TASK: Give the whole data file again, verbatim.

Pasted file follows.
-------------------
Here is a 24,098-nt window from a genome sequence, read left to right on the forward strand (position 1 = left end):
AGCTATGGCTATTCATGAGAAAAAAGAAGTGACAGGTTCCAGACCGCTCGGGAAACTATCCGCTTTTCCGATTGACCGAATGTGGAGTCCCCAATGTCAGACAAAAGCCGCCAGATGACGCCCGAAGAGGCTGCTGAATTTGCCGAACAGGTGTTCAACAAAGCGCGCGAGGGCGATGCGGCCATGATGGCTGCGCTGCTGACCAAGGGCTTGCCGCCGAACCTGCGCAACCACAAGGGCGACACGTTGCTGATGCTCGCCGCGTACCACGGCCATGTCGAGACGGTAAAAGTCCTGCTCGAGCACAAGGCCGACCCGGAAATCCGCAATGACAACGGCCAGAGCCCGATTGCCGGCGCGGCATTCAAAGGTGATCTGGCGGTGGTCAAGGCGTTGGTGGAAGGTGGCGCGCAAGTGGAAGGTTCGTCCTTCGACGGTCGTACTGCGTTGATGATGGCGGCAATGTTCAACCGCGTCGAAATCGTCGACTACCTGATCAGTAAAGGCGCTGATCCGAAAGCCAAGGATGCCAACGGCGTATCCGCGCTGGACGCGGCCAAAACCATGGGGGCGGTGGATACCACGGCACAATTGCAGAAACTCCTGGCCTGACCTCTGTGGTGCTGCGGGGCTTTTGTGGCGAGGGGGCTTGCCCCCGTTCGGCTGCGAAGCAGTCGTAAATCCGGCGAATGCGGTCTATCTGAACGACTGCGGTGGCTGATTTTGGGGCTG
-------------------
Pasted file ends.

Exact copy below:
Here is a 24,098-nt window from a genome sequence, read left to right on the forward strand (position 1 = left end):
AGCTATGGCTATTCATGAGAAAAAAGAAGTGACAGGTTCCAGACCGCTCGGGAAACTATCCGCTTTTCCGATTGACCGAATGTGGAGTCCCCAATGTCAGACAAAAGCCGCCAGATGACGCCCGAAGAGGCTGCTGAATTTGCCGAACAGGTGTTCAACAAAGCGCGCGAGGGCGATGCGGCCATGATGGCTGCGCTGCTGACCAAGGGCTTGCCGCCGAACCTGCGCAACCACAAGGGCGACACGTTGCTGATGCTCGCCGCGTACCACGGCCATGTCGAGACGGTAAAAGTCCTGCTCGAGCACAAGGCCGACCCGGAAATCCGCAATGACAACGGCCAGAGCCCGATTGCCGGCGCGGCATTCAAAGGTGATCTGGCGGTGGTCAAGGCGTTGGTGGAAGGTGGCGCGCAAGTGGAAGGTTCGTCCTTCGACGGTCGTACTGCGTTGATGATGGCGGCAATGTTCAACCGCGTCGAAATCGTCGACTACCTGATCAGTAAAGGCGCTGATCCGAAAGCCAAGGATGCCAACGGCGTATCCGCGCTGGACGCGGCCAAAACCATGGGGGCGGTGGATACCACGGCACAATTGCAGAAACTCCTGGCCTGACCTCTGTGGTGCTGCGGGGCTTTTGTGGCGAGGGGGCTTGCCCCCGTTCGGCTGCGAAGCAGTCGTAAATCCGGCGAATGCGGTCTATCTGAACGACTGCGGTGGCTGATTTTGGGGCTG